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Garlic-The Stinking Rose


Garlic is one of the oldest cultivated crops. It was fed to the builders of the Great Pyramid in Egypt in the belief that it gave them strength and endurance.

I first learnt of the therapeutic effects of garlic 7 years ago while researching a paper, looking at foods that can prevent lifestyle related diseases. Prior to this I enjoyed the flavour of garlic but had no idea of the amazing anti-inflammatory properties it possessed.

Garlic is a member of the lily family; alongside onions, leeks and shallots.

There is evidence to support an inverse correlation between the consumption of garlic and the development of cardiovascular disease. Garlic has been found to reduce cholesterol, inhibit platelet aggregation, reduce blood pressure, and increase antioxidant status.

In addition to garlic’s impressive effects upon the cardiovascular system, numerous studies have demonstrated the anti-carcinogenic and anti-oxidant actions of garlic, as well as the beneficial effects of garlic upon the immune system. There is also a reasonable amount of evidence supporting the consumption of garlic in the prevention of certain cancers.

Garlic was used as an antiseptic against gangrene in the First World War.

The preparation of garlic is essential to the effectiveness of its active ingredients. To maximise the effectiveness of the anti-inflammatory properties, the garlic should be crushed and allowed it to sit for 15 minutes at room temperature before cooking. This process allows a series of enzymatic reactions which are essential to the formation of the healthy compounds that give garlic it’s beneficial properties.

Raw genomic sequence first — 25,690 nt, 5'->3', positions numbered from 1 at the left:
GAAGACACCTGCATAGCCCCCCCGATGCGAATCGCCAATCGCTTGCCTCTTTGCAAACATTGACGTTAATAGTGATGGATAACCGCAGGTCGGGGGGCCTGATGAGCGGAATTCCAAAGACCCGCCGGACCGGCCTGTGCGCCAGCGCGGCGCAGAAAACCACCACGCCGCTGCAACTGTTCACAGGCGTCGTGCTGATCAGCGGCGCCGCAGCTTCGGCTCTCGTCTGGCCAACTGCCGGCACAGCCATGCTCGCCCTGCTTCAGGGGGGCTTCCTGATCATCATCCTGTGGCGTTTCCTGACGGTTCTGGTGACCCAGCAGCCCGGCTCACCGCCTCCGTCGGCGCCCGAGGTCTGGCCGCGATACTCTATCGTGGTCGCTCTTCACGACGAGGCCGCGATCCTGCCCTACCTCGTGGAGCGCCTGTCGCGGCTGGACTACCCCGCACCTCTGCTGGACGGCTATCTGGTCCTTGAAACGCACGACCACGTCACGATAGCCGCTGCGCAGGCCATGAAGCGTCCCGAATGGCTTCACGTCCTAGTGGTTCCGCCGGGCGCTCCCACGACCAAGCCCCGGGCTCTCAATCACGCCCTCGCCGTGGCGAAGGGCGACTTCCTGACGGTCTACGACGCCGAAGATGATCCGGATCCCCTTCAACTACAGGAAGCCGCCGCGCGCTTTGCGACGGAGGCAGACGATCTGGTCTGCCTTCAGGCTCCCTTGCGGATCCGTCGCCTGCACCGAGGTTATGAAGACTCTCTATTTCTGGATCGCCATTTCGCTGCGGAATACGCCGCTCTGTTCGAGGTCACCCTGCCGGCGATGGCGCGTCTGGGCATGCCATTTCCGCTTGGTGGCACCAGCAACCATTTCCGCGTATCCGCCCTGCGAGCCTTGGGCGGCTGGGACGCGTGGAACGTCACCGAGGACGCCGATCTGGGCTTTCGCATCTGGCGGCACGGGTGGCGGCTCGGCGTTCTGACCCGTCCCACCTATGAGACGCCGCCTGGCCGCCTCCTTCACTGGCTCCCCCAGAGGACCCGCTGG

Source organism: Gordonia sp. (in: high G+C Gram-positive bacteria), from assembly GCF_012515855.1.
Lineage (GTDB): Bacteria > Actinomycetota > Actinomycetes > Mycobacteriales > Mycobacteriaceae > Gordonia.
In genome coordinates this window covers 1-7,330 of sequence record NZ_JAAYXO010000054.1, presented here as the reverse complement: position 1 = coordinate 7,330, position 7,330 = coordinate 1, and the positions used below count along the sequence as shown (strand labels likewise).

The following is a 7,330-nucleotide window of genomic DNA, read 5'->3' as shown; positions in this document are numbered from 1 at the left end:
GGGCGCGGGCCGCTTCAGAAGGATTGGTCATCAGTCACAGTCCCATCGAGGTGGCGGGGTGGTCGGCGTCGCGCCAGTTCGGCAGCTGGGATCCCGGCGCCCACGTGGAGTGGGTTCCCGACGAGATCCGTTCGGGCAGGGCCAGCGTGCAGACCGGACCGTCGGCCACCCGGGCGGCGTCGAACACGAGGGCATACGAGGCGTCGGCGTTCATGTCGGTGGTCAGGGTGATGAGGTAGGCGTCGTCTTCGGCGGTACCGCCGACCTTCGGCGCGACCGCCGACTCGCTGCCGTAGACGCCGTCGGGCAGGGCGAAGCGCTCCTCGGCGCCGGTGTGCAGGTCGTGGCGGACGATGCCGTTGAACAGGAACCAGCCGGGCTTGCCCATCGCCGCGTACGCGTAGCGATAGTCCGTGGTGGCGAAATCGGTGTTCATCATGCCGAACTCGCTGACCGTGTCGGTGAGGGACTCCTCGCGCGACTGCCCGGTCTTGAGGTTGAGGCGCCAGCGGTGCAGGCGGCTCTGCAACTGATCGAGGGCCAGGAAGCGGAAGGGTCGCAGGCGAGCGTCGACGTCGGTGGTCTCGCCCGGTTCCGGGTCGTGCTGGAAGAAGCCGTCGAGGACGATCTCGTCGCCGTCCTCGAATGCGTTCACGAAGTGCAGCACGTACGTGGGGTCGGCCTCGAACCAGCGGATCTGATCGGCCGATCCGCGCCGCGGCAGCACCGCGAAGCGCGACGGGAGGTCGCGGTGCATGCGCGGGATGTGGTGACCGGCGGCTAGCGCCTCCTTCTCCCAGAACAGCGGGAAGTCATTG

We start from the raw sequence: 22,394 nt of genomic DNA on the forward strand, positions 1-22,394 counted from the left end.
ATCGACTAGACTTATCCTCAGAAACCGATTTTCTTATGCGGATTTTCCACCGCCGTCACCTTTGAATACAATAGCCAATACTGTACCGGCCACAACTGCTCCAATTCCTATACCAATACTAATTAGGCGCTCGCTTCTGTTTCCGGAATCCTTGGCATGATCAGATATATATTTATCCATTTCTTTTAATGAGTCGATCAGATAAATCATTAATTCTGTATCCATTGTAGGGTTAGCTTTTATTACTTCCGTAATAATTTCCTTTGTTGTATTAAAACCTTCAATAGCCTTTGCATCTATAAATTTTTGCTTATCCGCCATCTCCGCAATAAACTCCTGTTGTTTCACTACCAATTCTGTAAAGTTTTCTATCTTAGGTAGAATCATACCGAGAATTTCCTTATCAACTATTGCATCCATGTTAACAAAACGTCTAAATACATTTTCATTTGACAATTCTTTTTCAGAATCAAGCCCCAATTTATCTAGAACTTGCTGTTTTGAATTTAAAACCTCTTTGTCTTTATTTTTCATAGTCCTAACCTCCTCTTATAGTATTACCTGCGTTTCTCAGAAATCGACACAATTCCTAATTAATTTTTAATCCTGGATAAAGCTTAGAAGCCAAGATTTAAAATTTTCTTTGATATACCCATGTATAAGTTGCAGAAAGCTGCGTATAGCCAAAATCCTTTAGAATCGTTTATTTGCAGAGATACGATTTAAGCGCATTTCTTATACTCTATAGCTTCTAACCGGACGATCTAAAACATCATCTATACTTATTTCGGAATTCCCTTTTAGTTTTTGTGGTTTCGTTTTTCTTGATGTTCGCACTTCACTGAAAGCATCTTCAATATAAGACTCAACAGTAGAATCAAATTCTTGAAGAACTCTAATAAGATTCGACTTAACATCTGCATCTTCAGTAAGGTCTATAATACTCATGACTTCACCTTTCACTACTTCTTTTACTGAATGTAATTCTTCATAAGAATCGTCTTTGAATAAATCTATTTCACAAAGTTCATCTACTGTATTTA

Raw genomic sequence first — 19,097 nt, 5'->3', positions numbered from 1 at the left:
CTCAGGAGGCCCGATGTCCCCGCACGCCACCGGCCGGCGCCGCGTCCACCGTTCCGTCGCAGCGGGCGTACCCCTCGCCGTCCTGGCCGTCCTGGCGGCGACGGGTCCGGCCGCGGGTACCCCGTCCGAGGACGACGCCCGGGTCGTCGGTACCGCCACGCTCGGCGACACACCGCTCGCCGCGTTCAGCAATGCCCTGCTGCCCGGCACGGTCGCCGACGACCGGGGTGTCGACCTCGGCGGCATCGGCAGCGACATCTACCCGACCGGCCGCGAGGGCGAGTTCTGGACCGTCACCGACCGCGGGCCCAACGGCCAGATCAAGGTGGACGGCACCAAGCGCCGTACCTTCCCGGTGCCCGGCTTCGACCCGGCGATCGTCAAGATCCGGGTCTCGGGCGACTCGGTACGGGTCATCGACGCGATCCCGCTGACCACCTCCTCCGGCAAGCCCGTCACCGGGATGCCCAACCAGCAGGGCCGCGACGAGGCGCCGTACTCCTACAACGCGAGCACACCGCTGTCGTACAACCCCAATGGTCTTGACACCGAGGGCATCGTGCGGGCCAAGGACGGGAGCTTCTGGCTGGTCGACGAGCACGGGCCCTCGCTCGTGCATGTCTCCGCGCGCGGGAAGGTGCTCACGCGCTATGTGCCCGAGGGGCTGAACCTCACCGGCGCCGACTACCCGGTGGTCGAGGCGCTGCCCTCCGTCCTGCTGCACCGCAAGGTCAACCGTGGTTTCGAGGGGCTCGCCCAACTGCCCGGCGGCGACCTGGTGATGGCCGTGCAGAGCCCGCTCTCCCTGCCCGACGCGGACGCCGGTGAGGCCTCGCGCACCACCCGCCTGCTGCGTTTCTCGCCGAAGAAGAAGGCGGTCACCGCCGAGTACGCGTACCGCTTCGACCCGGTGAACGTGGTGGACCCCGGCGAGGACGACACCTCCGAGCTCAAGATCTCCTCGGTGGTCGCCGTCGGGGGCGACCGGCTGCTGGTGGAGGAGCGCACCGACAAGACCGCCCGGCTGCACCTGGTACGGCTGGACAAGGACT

‘Every time you eat or drink, you are either feeding disease or fighting it’ ~ Heather Morgan

It is easy for one to get very excited about these incredible benefits of garlic being demonstrated in current studies. One downside is the concentration of garlic being used in many of the studies demonstrating its wonderful effects on lifestyle diseases such as cardiovascular disease and cancer. Some studies have described consumption as high as 12 cloves of garlic per day in their method. Although this may seem like an unattainable amount of garlic for anyone to consume a day I don’t think it should distract from the amazing evidence supporting the consumption of garlic and its incredible effects on maintaining good health. I like to think of the quote above and believe that to make sustainable changes to one’s diet and lifestyle-little and often is the best way forward. Perhaps introducing garlic to favourite meals in small doses and acclimatising the taste buds to the flavour.

Raw, freshly minced garlic has the most health benefits. If you cannot stand the smell and must cook it, you need at least four and a half cloves to get the same effect.

Here are some links I’ve found online with tips and ideas on how to consume more raw garlic:

https://www.plantoeat.com/blog/2012/10/ten-ways-to-eat-raw-garlic-every-day/

http://www.therawtarian.com/simple-raw-garlic-salad-dressing/

https://www.thenourishinggourmet.com/2011/01/4-ways-to-consume-raw-garlic.html

Since writing this blog I have come across a recent article on the further health benefits of garlic and its uses in the prevention of hair loss. This article cites recent studies and gives advice on uses of garlic particularly in the treatment of hair-loss. This article can be accessed at https://www.hairlossrevolution.com/garlic-for-hair-growth/ 

References

Parker-Pop, T. (2007). Unlocking the Benefits of Garlic . Available: https://well.blogs.nytimes.com/2007/10/15/unlocking-the-benefits-of-garlic/. Last accessed 21st Mar 2018.

Rahman, K and Lowe, G. (2006). Garlic and Cardiovascular Disease: A Critical Review . The Journal of Nutrition. 136 (3), 736–740.

Schäfe, G and Kaschula, C. (2014). The Immunomodulation and Anti-Inflammatory Effects of Garlic Organosulfur Compounds in Cancer Chemoprevention. Anticancer Agents Med Chem. 14 (2), 233–240.

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